Missing class in college is one of the most understated plights students face. It’s one of the first tests of personal responsibility faced in adulthood, a daily debate we can have with ourselves. All in all, missing class is a major part of the college experience most of us would rather avoid. So, how do you manage missing class? What makes an absence excused? Here’s everything you need to know about missing class in college.
Types of Absences
Planned absences are pre-determined and scheduled before you’re going to be absent. Professors should be informed of any planned absences as soon as possible and arrangements need to be made by the student for any missing work. Planned absences include appointments, trips, and religious holidays. Planned absences tend to be excused, but only if the student obtains and submits a note of excuse or the instructor excuses the absence. It’s best to check your university-wide rules on absences to determine if an absence will be excused.
Some absences are not planned. You might find yourself sick or in some other unforeseen situation that causes you to miss class. Unexpected absences include illness or sick leave, death of family or household members, and other unexpected circumstances. Unexpected absences may be excused or unexcused depending on the reason for your absence and whether or not your professor will excuse the absence. If you have a doctor’s note or other justification, your absence will be considered excused. In addition to university-wide rules, it’s a good rule of thumb to review any existing course handbooks for absence policies.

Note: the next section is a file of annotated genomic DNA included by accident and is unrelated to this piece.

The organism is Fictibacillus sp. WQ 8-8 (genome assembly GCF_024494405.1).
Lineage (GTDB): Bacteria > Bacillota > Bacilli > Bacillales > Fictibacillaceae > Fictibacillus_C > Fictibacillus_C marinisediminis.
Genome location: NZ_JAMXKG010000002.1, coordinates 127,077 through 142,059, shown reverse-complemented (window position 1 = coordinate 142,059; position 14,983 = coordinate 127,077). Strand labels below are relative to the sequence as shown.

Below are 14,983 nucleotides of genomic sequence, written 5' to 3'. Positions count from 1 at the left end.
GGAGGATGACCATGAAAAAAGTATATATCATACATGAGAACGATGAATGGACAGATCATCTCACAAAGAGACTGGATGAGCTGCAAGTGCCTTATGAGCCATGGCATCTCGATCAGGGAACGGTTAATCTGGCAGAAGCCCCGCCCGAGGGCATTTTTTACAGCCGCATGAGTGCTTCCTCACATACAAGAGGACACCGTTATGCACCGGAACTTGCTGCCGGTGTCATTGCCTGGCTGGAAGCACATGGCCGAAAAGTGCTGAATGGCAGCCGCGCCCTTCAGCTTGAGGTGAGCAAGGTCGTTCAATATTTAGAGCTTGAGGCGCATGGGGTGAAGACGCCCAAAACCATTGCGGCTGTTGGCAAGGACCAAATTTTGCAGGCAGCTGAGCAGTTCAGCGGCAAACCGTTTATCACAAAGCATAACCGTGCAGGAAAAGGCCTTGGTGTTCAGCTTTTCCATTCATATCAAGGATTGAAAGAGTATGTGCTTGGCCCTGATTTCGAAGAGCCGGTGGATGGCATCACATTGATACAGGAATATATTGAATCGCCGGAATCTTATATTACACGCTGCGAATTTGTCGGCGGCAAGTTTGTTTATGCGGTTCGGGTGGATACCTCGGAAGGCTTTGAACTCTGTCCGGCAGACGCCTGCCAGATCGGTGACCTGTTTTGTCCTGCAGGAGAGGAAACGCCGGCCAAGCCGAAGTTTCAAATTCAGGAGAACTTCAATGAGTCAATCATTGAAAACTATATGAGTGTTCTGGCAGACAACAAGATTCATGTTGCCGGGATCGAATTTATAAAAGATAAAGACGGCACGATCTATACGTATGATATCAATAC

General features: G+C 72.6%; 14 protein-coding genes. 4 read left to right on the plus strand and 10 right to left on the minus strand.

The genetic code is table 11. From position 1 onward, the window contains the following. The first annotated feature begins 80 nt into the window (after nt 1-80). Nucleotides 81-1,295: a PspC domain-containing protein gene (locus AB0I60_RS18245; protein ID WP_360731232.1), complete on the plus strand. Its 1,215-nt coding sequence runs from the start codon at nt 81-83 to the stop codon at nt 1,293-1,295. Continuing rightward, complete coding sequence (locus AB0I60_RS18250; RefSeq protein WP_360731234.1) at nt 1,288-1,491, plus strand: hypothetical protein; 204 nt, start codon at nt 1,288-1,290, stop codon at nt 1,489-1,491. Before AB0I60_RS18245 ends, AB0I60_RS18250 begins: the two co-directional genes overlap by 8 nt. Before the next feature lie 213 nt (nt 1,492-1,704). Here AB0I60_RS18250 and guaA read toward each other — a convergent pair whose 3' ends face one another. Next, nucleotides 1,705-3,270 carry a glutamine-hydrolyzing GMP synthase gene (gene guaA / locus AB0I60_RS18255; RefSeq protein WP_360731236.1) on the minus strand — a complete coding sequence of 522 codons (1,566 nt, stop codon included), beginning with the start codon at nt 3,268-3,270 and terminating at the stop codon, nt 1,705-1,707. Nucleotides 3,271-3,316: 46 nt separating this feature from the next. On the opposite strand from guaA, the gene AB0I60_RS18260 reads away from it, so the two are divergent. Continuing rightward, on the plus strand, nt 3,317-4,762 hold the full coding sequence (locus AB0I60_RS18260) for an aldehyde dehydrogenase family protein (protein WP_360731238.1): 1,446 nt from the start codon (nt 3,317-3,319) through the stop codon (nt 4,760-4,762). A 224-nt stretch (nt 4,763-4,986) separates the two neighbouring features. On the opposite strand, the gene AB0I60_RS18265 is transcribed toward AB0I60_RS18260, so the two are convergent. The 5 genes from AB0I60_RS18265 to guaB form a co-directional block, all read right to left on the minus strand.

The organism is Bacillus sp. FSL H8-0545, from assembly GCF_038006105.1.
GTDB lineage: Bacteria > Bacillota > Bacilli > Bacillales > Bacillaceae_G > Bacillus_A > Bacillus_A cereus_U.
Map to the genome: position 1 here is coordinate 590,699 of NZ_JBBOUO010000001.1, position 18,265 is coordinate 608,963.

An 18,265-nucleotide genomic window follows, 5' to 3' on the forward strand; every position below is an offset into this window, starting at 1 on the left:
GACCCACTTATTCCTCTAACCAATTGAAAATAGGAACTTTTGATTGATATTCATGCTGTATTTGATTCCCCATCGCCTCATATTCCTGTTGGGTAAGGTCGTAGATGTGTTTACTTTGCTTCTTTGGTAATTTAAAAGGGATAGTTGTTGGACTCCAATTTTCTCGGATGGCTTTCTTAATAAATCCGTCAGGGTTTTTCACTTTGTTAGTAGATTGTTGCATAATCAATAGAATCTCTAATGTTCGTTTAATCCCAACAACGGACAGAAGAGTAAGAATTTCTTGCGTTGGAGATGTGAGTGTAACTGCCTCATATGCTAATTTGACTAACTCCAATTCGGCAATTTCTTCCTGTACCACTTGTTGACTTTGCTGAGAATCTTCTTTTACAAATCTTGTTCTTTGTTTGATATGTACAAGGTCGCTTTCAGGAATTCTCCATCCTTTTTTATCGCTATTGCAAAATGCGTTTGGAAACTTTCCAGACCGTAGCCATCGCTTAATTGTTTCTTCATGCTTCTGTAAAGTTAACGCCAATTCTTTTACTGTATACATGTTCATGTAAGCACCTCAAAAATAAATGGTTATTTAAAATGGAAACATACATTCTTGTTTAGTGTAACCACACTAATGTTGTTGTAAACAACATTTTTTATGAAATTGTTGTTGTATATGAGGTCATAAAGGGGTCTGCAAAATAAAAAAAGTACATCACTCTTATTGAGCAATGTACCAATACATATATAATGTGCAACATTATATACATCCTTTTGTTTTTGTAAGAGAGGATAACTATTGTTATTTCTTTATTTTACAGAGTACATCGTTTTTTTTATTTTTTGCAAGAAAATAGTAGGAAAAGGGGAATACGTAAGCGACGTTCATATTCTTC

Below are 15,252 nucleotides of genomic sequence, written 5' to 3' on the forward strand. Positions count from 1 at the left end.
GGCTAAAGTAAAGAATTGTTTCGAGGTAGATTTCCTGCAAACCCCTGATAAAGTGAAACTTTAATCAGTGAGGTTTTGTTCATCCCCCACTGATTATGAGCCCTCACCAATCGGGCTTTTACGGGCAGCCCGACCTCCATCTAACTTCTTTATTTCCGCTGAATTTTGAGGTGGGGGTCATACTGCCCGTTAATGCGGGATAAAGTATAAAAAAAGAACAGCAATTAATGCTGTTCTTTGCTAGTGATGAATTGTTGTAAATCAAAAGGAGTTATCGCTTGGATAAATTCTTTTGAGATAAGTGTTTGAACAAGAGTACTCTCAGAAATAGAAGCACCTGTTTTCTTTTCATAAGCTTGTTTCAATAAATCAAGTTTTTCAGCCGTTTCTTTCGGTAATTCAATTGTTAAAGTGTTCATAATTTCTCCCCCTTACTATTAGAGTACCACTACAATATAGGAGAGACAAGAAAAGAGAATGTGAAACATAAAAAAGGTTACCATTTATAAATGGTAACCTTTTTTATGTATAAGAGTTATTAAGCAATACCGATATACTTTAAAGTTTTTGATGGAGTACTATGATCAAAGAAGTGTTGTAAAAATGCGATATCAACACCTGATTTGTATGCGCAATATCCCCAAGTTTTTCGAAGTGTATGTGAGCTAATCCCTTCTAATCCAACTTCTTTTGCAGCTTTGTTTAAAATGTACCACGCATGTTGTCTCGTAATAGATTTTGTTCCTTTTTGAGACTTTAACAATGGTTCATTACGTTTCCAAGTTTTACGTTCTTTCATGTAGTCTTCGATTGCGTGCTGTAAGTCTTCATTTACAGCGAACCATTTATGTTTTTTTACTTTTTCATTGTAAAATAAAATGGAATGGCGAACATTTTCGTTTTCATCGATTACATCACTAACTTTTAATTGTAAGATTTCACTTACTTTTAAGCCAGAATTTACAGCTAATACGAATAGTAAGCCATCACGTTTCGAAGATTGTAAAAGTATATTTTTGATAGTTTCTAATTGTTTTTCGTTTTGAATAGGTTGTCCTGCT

Excused and Unexcused Absences
Absences are typically only excused if you have a note or another valid form of verification AND turn it into your professor within a week of your absence. If you do not have an excuse or the excuse is not submitted by the required date, your absence will not be excused. Going to the doctor, meeting with advisors, or going on school-related trips without a note or verification will result in an unexcused absence.
Know that you have a limited number of allowed unexcused absences. This number can be set by your instructor or your school, and is usually 4-7. Use all of your allowed unexcused absences and any unexcused absence afterwards will count against you. After a student is considered truant they may be penalized with a grade deduction, academic probation, or an automatic fail.
What should you know about missing class?
To make the best choices for your education you should be aware of several different factors that affect your options and decision making.
Your School’s Rules
Every school has a list of rules and procedures for student absences. While attending college you should know your school’s policy for absences, excused and unexcused. These rules will be your guide for excusing absences, determining what excuses are “valid,” and knowing how unexcused absences will affect you. Instructors may provide these rules in their syllabi, but they are also available in the student handbook and on your school’s website.
Valid Excuses for Being Absent
All colleges have a list of “valid” reasons for absences created by the Senate in the University Senate Rules (USR). As of the most recent revision, the USR 2019-20, the list is as follows:
- Significant illness of the student, household member, or immediate family member, including hospitalization
- Death of immediate family member or household member
- Religious Holidays
- Interviews for full-time job opportunities after graduation and for graduate or professional school
- Any other circumstances the Instructor finds reasonable cause for absence.